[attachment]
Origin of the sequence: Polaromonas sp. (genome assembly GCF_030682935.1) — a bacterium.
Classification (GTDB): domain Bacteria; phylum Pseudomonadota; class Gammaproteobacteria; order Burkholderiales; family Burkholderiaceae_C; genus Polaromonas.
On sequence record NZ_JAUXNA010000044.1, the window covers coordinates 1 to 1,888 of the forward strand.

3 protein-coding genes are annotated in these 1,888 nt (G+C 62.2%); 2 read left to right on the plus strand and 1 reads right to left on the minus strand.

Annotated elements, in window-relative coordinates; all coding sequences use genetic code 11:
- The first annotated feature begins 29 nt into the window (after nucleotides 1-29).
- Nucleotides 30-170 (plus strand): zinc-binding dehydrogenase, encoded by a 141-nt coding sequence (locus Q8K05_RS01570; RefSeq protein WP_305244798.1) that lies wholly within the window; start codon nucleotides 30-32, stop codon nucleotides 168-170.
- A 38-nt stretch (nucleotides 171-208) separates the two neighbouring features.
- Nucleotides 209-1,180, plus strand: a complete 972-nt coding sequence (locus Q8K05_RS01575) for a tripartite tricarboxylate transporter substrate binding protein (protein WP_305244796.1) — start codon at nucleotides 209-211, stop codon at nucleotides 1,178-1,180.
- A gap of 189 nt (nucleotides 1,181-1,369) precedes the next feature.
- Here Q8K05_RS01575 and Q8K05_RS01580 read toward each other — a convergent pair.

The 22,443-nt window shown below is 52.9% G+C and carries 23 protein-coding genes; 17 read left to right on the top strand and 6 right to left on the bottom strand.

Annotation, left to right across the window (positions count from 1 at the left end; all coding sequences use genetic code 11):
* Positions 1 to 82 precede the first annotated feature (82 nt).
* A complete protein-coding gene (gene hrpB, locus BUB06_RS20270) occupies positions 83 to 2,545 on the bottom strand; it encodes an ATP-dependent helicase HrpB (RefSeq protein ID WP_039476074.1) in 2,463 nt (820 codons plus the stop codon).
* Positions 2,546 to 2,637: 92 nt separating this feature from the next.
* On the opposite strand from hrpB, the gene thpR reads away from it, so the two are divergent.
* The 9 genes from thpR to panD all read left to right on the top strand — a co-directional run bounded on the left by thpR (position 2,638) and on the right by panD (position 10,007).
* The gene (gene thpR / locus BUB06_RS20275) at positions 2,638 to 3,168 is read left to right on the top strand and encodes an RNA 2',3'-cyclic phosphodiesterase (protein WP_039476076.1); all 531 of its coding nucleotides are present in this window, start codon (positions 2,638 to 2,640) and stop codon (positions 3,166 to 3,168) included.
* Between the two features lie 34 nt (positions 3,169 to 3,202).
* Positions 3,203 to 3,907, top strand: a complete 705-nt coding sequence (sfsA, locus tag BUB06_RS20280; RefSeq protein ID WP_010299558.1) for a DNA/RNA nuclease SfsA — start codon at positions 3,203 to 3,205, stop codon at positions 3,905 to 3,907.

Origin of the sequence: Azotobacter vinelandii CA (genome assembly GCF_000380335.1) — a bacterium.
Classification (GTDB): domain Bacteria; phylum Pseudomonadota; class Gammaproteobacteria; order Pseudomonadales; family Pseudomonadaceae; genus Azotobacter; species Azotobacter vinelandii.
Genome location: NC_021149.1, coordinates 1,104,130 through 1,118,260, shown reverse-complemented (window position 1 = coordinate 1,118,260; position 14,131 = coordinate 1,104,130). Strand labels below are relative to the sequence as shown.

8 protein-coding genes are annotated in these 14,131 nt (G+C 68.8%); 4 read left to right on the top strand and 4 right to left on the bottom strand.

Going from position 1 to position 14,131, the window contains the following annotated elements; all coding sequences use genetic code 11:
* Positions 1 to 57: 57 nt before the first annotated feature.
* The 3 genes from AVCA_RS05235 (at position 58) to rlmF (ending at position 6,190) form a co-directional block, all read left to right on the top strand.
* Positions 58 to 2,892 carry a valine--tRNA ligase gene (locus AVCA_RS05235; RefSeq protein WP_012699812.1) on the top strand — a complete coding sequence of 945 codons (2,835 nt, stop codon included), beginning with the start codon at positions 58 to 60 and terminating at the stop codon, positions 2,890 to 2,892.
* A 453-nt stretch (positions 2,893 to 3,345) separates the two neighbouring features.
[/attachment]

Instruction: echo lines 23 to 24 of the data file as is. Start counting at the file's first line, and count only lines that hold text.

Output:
Classification (GTDB): domain Bacteria; phylum Pseudomonadota; class Gammaproteobacteria; order Pseudomonadales; family Pseudomonadaceae; genus Azotobacter; species Azotobacter vinelandii.
Genome location: NC_021149.1, coordinates 1,104,130 through 1,118,260, shown reverse-complemented (window position 1 = coordinate 1,118,260; position 14,131 = coordinate 1,104,130). Strand labels below are relative to the sequence as shown.